Standard histories of Shakespeare publishing tend to focus on editions of Shakespeare which are considered to be editorially significant and which contribute to what is seen as a gradual evolution of editorial theory, with the modern edition as its end point. Thus, for example, overview histories of Shakespeare publishing in the eighteenth century tend to stress the importance of the editions produced by Rowe, Pope, Theobald, Johnson, Capell, Steevens and Malone, linking them in a progressivist editorial narrative.
In fact, however, this high editorial tradition has never represented more than a particular segment of Shakespeare publishing. Taking the example of the eighteenth century again, we might note that, while most of the editions listed above were published by the Tonson family and their associates, a number of other publishers sought to challenge the Tonson Shakespeare monopoly over the course of the century. While the editions produced by these publishers were generally of no particular editorial significance (often, indeed, they were simple derivatives of Tonson texts), nevertheless they did have a broader cultural significance, contributing, for instance, to the general popular dissemination of Shakespeare's texts.
A good example of this alternative strand of Shakespeare publishing is the series of individual play editions produced by Robert Walker in the years 1734-1735. Where individual plays typically sold for 1s each in the early eighteenth century, Walker marketed his editions (which could be gathered together into a seven volume set) at 4d each, thus putting the plays within the reach of a much wider public. Tonson threatened Walker with legal action to no avail and eventually was forced to produce his own 'spoiling' series, priced ultimately at a loss-making 1d a play. Giles Dawson has tentatively suggested that this great boom in ultra-cheap Shakespeare texts in the 1730s may not be unconnected with the great rise in Shakespeare's popularity in the theatre from the early 1740s onward.
Walker was one of a number of English-based publishers to challenge the Tonson monopoly in the eighteenth century. At the same time, a significant amount of Shakespeare editions were also being produced in Scotland and Ireland, and the history of these editions has also generally been underemphasised. Among the Scottish publishers to produce Shakespeare editions was Alexander Donaldson, who, in 1774, succeeded in having the terms of the 1710 'copyright' law clarified in a way which, effectively, brought to an end the notion of perpetual copyright, thus paving the way for the great expansion of Shakespeare publishing in the nineteenth century.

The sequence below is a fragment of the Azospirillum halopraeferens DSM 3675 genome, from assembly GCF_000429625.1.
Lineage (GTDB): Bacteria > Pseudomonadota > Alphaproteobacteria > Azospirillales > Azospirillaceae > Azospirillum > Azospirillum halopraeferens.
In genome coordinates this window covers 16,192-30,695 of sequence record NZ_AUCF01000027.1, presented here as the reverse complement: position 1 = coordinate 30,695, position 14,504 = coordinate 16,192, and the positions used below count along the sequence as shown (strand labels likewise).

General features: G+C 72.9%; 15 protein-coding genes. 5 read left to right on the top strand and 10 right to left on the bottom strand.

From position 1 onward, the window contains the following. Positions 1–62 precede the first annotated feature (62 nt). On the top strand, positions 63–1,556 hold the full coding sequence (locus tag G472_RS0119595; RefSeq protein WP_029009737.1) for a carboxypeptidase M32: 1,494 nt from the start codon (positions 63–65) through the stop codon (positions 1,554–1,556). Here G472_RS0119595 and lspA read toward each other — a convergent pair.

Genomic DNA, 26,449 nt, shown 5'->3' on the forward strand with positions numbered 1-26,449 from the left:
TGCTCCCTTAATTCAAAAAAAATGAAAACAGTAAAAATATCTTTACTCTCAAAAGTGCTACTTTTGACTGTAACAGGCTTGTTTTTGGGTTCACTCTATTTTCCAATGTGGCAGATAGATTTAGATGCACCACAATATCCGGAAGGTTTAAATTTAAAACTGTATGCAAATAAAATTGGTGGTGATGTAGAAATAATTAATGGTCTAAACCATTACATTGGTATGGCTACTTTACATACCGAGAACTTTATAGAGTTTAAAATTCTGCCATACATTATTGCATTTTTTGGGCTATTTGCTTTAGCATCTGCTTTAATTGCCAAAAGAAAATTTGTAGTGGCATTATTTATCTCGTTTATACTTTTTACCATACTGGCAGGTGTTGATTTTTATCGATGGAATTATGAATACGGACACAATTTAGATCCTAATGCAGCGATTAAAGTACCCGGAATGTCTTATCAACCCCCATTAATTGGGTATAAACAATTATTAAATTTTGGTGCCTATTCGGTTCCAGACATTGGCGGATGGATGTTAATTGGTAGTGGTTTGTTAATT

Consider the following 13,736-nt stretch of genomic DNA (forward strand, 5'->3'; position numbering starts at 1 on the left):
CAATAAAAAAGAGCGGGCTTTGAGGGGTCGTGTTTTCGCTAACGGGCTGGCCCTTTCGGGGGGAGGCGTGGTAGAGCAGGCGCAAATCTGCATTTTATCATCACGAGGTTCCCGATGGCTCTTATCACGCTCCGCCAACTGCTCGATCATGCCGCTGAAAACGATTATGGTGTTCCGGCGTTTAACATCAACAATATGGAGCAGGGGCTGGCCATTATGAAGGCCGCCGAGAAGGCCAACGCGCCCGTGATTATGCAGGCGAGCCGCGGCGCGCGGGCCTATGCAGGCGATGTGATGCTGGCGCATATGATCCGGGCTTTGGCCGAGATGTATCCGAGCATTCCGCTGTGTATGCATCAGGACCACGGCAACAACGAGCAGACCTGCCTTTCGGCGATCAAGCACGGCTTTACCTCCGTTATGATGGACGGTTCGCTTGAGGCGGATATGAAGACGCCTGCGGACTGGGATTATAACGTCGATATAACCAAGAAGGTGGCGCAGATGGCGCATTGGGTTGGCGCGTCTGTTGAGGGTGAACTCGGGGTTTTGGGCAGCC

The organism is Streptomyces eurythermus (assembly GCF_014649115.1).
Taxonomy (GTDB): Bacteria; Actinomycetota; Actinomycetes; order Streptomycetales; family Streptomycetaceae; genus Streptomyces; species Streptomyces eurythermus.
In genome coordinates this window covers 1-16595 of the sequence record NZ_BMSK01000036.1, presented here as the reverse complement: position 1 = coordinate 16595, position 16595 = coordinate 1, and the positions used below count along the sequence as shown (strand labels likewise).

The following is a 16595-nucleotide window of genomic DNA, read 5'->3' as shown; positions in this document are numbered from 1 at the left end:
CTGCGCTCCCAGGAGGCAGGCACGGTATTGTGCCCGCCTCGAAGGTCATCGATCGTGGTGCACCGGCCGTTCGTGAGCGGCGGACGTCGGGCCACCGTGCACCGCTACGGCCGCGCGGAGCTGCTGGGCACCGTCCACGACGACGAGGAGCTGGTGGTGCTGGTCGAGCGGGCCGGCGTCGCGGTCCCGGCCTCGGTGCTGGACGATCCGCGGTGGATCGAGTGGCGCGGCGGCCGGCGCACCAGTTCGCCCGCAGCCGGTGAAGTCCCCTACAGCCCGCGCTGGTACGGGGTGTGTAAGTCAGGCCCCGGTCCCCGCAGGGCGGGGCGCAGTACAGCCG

The proliferation of Shakespeare publishing in the 1800s brings the distinction between scholarly and popular traditions of publishing even more clearly into focus. Side by side with the standard parade of editorially significant editions (Malone-Boswell, Singer, Knight, Collier, Dyce, and Clark, Wright & Glover, etc.) we find such editions as Henry Morley's 'Cassell's National Library' series, in the pages of which the text is juxtaposed with a variety of contemporary adverts It is also in the nineteenth century that the physicality of the text itself becomes foregrounded, with the publication of such novelty editions as the tricesimosecundo Pickering 'Diamond type' edition, in which eighteen lines of type were squeezed into an inch of space.
There are, we can conclude, many more stories to be told about Shakespeare publishing than the standard histories make clear.
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